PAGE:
While having a clear out, I rediscovered a book I used to write my dissertation – The Hidden Persuaders, first published in 1957, by Vance Packard. I recall reading it with great enthusiasm back in 2006. From the inside sleeve, it created quite the impact on release too, with the New York Times Book Review describing it as ‘fascinating, entertaining and thought-stimulating’. High praise indeed.
It promised to give the ‘startling answers’ to questions like;
- Why men think of a mistress when they see a convertible in a shop window?
- Why women in supermarkets are attracted to items wrapped in red?
- Why automobiles get longer and longer?
- Why your wife buys 35% more in the supermarket than she intends to?
‘…and hundreds of other eye-opening questions that show how today’s advertising men (!) are using our hidden urges and frustrations to sell everything from gasoline to politicians.’
Who were these advertising men, the mysterious ‘hidden persuaders’?
The Original Mad Men.
If you believe the pilot episode of the now famous AMC show of the same name, the term ‘Mad Men’ was supposedly coined in the 1950’s to describe workers within the male-dominated advertising agencies of Madison Avenue, New York. However, research by author Thomas Frank would suggest that the term was not widely recognised at the time, with limited references found to suggest it was commonly adopted. Frank suggests that this is unsurprising since:
The ad industry of the day understood itself as a rational, even scientific, enterprise rather than a hotbed of lunacy
This is certainly believable when you consider that the show was set primarily in the 1960’s, during the ‘Creative Revolution‘, when traditional advertising styles and techniques were thrown out in favour of a more creative approach based on innovative ideas, founded in social research.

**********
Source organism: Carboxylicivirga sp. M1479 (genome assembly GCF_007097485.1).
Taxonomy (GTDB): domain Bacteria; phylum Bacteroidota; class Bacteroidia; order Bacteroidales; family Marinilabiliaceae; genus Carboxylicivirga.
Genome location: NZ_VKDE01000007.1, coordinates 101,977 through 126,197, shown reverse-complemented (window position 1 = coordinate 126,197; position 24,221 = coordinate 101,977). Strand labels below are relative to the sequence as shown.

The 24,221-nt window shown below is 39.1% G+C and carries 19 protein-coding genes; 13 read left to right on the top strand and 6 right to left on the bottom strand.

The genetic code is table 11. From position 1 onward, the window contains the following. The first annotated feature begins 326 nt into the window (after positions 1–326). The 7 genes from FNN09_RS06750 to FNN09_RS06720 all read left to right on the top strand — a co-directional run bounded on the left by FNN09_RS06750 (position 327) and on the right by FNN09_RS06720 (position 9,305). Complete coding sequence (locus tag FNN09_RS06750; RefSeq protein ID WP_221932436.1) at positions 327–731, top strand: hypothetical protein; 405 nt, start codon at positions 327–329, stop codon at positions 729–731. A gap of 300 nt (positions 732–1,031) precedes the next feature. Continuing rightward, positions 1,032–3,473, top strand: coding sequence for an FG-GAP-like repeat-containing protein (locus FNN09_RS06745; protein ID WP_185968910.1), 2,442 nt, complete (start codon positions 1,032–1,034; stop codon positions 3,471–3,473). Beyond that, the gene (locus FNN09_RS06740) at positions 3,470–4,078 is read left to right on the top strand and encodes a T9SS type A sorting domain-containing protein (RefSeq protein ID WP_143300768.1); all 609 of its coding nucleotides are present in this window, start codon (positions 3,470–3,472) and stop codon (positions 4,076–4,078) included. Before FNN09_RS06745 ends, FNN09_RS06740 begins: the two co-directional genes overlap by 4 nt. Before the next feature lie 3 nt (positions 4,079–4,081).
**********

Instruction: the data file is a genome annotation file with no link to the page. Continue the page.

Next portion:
So who preceded the ‘Mad Men’ and helped modernise advertising? The Hidden Persuaders.
…groping for more effective ways to sell us their wares
Packard’s book describes the Madison Avenue men of the 1950’s as evolving from traditional ‘ad men’ to ‘professional persuaders’. Tired advertising theories were pushed aside in favour of using insights from psychiatry and social sciences in an effort to ‘grope for more effective ways to sell us their wares’. Grope! I’ve been involved in marketing for over 10 years now and the closest I’ve gotten to a grope, is some light tweaking of my copy.
The book goes on to describe the early beginnings of the modern advertising world as a ‘strange and rather exotic new area of American life’, such was the novelty of this unexplored new territory in the mid 1950’s.
A Strange and Rather Exotic New Area of American life.
The post war era of the 1950’s formed the early days of modern consumerism; the American economy was booming and the average American had five times as much disposable income as they had in the 1940’s. Factories were seeing record production levels, marketers were struggling to keep pace, supply exceeded demand and sales were dwindling.